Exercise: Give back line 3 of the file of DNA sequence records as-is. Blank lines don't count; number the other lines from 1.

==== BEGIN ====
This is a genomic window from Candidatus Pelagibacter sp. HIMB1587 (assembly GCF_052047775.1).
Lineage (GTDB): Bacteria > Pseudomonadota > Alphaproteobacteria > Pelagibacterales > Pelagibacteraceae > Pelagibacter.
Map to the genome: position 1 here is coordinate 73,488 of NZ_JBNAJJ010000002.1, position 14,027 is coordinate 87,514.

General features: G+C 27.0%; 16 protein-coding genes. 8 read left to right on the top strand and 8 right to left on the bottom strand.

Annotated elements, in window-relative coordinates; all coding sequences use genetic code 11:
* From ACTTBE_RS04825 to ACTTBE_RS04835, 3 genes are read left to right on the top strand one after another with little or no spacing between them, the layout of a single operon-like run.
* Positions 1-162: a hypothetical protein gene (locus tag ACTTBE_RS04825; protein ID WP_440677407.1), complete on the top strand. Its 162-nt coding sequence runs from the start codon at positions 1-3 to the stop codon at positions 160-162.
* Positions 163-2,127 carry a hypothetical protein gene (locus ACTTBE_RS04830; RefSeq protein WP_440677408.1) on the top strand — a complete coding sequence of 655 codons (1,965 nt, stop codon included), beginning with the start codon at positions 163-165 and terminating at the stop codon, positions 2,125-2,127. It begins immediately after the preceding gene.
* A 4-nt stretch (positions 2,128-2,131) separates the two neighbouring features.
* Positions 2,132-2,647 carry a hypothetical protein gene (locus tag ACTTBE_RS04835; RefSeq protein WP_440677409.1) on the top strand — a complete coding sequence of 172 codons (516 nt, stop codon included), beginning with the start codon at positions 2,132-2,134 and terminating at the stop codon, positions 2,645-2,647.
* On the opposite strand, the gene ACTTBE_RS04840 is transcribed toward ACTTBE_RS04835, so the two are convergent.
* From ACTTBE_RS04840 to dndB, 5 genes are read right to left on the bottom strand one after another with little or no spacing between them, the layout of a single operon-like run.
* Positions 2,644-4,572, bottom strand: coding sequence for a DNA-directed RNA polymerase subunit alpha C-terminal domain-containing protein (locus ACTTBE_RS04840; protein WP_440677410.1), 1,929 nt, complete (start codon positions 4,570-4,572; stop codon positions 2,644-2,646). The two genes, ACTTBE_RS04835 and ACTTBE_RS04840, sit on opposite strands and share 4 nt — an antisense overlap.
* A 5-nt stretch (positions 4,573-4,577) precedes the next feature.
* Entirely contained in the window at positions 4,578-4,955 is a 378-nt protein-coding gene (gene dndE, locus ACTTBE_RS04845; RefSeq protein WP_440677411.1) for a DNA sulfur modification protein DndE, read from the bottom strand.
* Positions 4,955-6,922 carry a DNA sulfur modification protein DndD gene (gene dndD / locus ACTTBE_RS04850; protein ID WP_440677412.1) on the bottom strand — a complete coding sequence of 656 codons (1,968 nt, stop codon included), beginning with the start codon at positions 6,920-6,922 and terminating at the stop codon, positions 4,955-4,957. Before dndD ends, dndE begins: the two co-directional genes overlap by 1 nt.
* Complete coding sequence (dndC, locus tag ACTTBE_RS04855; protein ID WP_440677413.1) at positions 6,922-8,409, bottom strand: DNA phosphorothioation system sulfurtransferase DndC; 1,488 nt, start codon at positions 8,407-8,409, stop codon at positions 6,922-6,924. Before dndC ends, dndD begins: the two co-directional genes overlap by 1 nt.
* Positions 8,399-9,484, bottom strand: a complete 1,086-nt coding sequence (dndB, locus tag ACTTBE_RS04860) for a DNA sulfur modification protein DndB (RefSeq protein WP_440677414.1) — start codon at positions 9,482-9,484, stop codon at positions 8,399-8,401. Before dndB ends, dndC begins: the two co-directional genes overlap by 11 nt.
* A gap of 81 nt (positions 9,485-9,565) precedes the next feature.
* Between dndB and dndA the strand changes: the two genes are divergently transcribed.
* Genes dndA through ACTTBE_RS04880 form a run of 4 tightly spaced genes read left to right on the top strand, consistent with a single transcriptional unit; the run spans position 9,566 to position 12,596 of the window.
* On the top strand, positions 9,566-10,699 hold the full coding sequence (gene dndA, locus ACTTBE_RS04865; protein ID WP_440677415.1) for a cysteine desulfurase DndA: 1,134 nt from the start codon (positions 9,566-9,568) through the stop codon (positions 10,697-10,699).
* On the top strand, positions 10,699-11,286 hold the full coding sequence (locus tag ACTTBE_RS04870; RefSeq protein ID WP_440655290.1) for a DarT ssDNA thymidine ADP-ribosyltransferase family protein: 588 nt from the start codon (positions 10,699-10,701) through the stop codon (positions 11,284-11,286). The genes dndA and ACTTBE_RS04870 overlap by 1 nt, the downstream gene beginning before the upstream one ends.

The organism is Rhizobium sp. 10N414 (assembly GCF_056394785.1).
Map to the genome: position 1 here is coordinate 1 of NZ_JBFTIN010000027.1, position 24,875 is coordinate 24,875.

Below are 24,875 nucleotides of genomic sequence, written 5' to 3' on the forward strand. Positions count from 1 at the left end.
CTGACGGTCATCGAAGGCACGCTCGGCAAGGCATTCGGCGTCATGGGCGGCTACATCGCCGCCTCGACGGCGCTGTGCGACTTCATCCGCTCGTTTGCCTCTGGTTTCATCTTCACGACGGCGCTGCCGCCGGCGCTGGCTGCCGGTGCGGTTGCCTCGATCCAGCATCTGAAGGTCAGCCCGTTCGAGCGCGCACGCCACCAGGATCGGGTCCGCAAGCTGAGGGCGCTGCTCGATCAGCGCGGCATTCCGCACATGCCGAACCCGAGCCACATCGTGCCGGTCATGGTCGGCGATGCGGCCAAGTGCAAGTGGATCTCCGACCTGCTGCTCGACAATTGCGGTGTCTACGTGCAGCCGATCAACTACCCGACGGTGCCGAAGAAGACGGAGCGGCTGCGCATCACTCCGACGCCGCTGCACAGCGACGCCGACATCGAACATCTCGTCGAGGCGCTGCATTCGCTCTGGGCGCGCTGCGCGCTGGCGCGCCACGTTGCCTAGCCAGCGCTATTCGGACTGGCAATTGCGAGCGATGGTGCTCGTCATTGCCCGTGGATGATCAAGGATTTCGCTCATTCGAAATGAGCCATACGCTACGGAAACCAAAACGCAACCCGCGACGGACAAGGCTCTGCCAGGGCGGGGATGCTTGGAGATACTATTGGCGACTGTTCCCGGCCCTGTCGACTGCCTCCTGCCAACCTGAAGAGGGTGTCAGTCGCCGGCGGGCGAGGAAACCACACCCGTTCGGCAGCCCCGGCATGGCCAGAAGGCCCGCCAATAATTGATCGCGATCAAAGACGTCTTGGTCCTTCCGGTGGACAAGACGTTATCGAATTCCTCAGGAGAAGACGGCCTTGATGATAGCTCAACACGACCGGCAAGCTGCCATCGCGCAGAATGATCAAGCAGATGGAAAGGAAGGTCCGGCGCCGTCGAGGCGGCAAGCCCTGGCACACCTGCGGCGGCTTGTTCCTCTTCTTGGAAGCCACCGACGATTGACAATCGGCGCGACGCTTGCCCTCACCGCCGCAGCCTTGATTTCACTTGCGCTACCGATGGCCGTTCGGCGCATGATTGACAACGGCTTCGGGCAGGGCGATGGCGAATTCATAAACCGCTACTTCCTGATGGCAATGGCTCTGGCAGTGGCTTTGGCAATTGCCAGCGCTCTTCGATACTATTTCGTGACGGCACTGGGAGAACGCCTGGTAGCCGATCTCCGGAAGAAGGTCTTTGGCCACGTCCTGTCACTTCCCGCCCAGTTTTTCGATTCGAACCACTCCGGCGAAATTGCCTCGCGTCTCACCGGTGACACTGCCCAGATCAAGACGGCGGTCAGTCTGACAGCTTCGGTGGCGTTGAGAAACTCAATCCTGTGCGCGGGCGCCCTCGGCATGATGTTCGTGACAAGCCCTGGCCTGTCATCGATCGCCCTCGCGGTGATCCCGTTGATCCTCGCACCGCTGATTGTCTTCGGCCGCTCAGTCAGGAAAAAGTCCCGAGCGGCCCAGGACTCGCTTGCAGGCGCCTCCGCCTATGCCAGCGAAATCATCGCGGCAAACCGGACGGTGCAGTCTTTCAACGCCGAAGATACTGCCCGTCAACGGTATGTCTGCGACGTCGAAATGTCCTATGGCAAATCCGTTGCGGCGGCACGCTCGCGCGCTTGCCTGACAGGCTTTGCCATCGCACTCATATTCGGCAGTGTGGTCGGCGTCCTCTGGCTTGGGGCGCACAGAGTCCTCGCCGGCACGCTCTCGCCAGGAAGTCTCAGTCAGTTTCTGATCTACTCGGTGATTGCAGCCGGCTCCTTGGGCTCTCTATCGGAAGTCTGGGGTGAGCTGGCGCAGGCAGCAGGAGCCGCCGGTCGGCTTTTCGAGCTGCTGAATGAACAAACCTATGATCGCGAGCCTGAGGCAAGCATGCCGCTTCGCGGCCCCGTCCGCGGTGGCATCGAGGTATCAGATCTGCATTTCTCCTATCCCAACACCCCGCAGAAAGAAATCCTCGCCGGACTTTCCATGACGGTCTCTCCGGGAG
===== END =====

Map to the genome: position 1 here is coordinate 73,488 of NZ_JBNAJJ010000002.1, position 14,027 is coordinate 87,514.